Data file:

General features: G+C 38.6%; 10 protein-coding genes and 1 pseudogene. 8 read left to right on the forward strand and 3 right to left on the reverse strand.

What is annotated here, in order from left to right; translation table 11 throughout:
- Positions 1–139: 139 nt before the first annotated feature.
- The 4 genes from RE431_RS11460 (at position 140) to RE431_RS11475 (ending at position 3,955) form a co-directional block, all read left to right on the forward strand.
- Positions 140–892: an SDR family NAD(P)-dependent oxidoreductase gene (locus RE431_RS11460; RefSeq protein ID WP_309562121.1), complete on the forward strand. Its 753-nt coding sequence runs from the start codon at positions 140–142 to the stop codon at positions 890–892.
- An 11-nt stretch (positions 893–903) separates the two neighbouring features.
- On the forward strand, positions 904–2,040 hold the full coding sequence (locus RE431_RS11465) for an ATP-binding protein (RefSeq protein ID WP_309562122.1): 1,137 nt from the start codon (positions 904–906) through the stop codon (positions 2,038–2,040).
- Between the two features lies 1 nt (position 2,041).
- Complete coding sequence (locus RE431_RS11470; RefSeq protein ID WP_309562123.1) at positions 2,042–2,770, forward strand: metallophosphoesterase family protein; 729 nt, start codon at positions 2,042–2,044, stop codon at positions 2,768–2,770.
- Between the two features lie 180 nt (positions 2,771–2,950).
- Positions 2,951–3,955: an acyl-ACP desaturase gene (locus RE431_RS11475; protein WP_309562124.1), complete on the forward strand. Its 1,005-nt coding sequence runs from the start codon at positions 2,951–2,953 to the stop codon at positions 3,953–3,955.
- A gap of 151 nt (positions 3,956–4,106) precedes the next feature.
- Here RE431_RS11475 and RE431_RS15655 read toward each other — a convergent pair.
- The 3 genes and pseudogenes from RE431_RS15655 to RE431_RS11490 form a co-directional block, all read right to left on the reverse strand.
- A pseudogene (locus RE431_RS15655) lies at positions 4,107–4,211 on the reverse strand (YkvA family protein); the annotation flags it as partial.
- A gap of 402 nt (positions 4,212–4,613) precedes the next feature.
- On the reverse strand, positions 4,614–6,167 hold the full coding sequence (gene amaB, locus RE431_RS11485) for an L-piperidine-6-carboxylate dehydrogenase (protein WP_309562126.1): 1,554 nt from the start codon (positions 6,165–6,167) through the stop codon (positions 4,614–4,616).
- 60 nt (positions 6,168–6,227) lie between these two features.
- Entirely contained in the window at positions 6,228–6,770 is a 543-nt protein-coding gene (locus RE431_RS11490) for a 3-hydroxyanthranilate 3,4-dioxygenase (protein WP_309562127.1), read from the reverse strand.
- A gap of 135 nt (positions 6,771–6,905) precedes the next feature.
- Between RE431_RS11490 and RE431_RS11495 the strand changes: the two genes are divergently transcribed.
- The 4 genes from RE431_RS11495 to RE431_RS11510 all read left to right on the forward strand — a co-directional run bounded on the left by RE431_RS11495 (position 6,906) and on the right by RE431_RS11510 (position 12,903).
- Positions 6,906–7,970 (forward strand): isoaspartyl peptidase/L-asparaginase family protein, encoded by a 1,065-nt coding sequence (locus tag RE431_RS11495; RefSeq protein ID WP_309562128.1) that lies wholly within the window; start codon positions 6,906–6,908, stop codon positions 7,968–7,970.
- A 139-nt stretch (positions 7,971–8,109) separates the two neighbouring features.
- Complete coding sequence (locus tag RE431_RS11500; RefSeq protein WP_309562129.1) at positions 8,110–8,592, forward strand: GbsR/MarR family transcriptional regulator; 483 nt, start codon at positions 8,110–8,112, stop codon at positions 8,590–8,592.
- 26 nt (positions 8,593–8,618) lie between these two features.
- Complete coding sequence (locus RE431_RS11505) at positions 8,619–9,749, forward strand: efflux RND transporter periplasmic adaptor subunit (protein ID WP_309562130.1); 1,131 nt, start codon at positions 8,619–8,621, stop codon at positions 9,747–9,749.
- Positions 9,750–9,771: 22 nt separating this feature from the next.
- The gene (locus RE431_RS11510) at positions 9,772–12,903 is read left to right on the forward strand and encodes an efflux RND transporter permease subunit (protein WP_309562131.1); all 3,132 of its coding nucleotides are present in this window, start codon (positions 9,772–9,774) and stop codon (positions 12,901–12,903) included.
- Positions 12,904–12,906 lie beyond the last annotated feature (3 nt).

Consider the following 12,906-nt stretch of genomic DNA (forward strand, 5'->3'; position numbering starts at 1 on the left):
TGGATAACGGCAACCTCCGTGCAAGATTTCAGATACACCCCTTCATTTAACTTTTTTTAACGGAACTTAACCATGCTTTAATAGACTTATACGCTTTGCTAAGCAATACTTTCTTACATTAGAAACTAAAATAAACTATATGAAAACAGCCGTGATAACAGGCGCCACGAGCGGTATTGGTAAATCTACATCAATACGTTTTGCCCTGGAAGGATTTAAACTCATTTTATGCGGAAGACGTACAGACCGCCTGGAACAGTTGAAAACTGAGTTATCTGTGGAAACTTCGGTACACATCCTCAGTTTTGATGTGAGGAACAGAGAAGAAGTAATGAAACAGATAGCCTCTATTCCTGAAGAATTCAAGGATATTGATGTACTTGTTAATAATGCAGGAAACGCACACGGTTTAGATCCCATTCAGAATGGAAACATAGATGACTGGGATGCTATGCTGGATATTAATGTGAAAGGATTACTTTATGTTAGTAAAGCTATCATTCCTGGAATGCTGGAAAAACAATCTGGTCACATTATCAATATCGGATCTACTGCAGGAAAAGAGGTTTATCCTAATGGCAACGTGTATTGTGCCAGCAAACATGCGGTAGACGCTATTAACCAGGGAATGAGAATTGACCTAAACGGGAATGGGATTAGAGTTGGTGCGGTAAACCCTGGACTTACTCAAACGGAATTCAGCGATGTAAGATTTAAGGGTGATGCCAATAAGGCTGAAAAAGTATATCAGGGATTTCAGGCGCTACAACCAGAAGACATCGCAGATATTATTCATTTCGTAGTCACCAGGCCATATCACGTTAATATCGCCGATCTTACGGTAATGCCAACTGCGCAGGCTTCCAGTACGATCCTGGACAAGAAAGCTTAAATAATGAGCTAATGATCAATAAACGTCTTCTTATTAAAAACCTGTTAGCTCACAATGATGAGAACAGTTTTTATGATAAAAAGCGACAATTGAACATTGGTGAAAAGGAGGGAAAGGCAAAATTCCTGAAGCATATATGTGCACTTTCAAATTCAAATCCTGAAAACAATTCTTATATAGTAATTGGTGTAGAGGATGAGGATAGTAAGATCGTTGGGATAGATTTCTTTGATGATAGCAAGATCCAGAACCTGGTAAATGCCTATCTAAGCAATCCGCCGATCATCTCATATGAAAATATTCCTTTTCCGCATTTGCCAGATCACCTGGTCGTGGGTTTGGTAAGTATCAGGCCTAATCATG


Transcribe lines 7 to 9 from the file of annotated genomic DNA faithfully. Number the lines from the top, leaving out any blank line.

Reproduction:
- On the forward strand, positions 904–2,040 hold the full coding sequence (locus RE431_RS11465) for an ATP-binding protein (RefSeq protein ID WP_309562122.1): 1,137 nt from the start codon (positions 904–906) through the stop codon (positions 2,038–2,040).
- Between the two features lies 1 nt (position 2,041).
- Complete coding sequence (locus RE431_RS11470; RefSeq protein ID WP_309562123.1) at positions 2,042–2,770, forward strand: metallophosphoesterase family protein; 729 nt, start codon at positions 2,042–2,044, stop codon at positions 2,768–2,770.